NASCAR WCUP: Tick-Tock Goes The Clock
15 February 2000By David Treffer
Contributing Editor, The Auto Channel
DAYTONA BEACH, FL--Tick-Tock, Tick-Tock. In the time that it took you to say those four words about one second expired. For thirteen drivers attempting to make the field for this Sundays Daytona 500 that precious one second makes all the difference. Fifty-six drivers put forth qualifying efforts this past week that measured from a low of 47.098 seconds (Dale Jarretts pole position time) to a high of 50.058 seconds for Dan Pardus. Jim Sauter and Norm Benning did not post a time for qualifying.
Breaking down the statistics even further reveals that less than one second is the difference between Jarretts time and Geoffrey Bodines lap of 48.072. In between Jarrett and Bodine are thirty-eight drivers. Less than one second. Tick-Tock, Tick-Tock.
When you begin splitting a second into ten-tenths over a 2.5 mile track then you come to realize how even the smallest of bobbles can cost a driver. The Daytona track is 2.5 miles in length for a total of 13,200 feet. Divide that by 10 and you come up with an answer of 1,320 feet or a quarter-mile. In some of those quarter mile splits the driver may drive a perfect line or he may miss the ragged edge with even the most subtle of changes.
Rusty Wallace is a prime example of a small bobble. During practice Wallace was setting the pace for the entire field. A number of people reasoned that Wallace would be at the top of the charts when qualifying ended on Saturday. On the first lap of qualifying Wallace appeared prepared to take pole position. However, on the second lap Wallace made a small adjustment on his racing line. That small adjustment placed Wallace seventh, instead of first, on the speed charts.
Hindsight is always perfect. The beauty and curse of todays technology is that the feedback from racecars via computer is almost instantaneous. Drivers can no longer hide behind the argument that something was not set-up right on the car. Todays technology driven crew chief can examine the telemetry from the car and figure out how the car was responding to the drivers input. Using Wallace as an example, and this is not meant to pick on him, he drove a line on the second lap that compared to practice laps was slightly higher on the track. It was a difference of maybe 4-6 inches. None the less it was different line. Even the most subtle of changes can be the difference.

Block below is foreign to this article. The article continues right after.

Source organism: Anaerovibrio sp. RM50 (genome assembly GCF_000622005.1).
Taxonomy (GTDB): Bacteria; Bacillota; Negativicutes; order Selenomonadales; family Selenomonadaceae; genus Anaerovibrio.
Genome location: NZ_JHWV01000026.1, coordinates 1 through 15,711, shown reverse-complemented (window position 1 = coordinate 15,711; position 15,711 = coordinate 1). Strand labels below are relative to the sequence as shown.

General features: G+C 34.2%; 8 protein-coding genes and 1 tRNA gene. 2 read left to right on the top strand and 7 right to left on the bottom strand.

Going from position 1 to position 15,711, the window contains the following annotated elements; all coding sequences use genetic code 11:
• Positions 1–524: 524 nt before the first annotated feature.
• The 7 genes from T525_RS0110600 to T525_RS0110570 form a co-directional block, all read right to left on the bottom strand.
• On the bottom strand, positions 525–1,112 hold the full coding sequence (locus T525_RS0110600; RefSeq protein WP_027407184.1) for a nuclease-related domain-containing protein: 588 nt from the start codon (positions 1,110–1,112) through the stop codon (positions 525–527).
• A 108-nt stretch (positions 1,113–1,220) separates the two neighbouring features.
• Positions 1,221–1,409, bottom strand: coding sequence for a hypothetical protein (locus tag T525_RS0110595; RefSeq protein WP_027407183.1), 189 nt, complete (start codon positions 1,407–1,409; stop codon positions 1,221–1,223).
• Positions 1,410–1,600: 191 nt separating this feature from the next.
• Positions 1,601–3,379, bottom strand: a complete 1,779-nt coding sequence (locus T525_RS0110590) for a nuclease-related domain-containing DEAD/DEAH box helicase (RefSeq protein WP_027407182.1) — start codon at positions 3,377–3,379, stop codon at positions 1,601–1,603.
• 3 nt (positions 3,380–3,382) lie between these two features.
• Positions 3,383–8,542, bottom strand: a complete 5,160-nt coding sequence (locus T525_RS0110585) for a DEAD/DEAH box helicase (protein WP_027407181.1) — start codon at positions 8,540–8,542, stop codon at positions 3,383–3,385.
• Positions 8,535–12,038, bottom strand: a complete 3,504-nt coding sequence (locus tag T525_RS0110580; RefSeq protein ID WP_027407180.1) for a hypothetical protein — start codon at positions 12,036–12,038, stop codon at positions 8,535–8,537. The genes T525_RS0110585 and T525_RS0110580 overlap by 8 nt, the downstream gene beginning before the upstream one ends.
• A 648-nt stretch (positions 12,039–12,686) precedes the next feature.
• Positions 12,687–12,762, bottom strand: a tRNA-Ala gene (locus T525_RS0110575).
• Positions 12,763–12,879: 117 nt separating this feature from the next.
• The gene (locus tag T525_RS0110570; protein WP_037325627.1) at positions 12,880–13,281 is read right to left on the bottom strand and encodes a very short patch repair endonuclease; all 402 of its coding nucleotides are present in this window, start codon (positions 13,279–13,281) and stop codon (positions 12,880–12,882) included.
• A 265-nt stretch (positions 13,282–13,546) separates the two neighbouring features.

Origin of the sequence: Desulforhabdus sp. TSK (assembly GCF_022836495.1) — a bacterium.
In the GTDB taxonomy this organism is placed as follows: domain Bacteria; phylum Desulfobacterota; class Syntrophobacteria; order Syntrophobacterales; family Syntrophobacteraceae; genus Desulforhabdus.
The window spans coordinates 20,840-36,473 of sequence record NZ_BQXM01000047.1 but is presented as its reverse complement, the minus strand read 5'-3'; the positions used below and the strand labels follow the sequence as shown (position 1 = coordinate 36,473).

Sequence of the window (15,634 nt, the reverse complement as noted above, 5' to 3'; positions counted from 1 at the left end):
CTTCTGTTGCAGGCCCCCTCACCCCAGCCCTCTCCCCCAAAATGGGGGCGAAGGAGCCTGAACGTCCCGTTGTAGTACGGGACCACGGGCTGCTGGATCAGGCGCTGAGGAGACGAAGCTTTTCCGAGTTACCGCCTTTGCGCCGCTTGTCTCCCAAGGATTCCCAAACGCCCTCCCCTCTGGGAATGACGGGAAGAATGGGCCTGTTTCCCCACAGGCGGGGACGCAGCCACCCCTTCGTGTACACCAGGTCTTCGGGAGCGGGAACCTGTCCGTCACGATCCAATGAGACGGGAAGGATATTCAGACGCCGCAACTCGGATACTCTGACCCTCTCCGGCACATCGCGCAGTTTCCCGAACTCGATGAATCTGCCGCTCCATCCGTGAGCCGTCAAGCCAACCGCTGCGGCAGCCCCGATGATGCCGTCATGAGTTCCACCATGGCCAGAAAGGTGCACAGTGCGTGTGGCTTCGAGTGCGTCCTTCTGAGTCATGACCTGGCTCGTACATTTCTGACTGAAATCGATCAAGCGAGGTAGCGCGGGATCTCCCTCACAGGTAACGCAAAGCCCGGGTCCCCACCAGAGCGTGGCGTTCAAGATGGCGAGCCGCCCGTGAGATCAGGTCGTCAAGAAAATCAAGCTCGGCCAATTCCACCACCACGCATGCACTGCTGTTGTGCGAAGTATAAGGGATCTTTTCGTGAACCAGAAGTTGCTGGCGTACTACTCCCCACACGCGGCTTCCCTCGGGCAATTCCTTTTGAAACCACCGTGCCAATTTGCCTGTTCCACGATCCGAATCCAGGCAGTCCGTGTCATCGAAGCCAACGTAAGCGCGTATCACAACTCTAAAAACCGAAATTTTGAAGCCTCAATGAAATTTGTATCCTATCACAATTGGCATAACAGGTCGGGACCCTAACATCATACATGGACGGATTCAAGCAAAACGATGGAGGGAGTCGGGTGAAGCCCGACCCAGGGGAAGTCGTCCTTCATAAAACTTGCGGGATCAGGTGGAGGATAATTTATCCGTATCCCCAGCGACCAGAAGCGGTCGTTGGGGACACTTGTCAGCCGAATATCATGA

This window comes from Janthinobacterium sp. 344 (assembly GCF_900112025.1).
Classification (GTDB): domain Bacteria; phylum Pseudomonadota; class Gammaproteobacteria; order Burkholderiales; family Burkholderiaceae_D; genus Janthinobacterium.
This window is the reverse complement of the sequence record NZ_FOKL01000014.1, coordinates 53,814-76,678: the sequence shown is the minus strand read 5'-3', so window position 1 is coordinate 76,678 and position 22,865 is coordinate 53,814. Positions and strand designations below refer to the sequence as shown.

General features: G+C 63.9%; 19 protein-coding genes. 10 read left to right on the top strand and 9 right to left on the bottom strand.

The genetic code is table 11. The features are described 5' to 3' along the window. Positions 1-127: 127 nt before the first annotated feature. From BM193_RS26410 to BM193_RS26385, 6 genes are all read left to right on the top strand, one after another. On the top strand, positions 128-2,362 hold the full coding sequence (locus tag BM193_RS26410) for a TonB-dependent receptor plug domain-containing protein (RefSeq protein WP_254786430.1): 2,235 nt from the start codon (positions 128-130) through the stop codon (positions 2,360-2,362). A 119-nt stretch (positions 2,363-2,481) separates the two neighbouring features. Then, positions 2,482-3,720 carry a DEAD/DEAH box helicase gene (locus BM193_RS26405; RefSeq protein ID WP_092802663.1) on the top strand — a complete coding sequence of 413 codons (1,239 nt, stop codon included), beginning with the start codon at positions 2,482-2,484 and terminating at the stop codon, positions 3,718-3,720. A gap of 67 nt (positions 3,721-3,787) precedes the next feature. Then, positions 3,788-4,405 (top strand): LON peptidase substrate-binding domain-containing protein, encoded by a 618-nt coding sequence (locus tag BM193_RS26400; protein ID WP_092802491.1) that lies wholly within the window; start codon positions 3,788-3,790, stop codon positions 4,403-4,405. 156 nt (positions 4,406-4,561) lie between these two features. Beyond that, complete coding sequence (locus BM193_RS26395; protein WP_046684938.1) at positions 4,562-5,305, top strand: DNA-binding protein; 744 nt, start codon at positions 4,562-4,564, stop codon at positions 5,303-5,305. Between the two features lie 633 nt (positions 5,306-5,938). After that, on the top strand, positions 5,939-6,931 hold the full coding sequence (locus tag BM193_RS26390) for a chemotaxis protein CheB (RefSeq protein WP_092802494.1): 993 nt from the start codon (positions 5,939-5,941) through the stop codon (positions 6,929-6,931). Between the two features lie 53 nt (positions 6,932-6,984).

Certainly their are variables that the driver cannot control. Heating of the track, moisture, wind and last but not least the drivers psychological chase of the perfect lap. Wallace did not make any excuses about his second lap. Instead Wallace was upfront that he had tried a different racing line. Maybe he was trying something that he will use during this Sundays race.
Qualifying set-up and race set-up are two distinct animals. One driver who does not consistently qualify well but works on race set-up is Dale Earnhardt. Sure, Earnhardt has won his share of poles but more often than not he has started somewhere in the middle of the pack and picks his way through the field. Seven Winston Cup Championships attest to his philosophy.
The competition to make the field in a Winston Cup race becomes more fierce every year. It is now common to have the entire field of 43 cars covered by no more than 1.5 seconds. Little margin for error. With more sponsors involved in Winston Cup racing the greater the pressure to perform to attain one of those coveted starting spots. In Winston Cup the best thirty-six times get in the show. The next seven spots are left open to the "provisional" starting spot. NASCAR has worked with the provisional rule almost every year to try and level the playing field. None the less it is not and probably never will be a perfect system. "Nobody ever said that racins fair" to quote Geoffrey Bodine. How true.
So the season has started and the chase for the Winston Cup is in race mode. Winning pole position is never a guarantee of winning much less finishing the race. However it does help with race/pit strategy as well as getting the sponsors name mentioned early and often on TV and radio. So the next time that someone tells you "give me second." You can think of the drivers who would love to get rid of that extra second. Tick-Tock, Tick-Tock!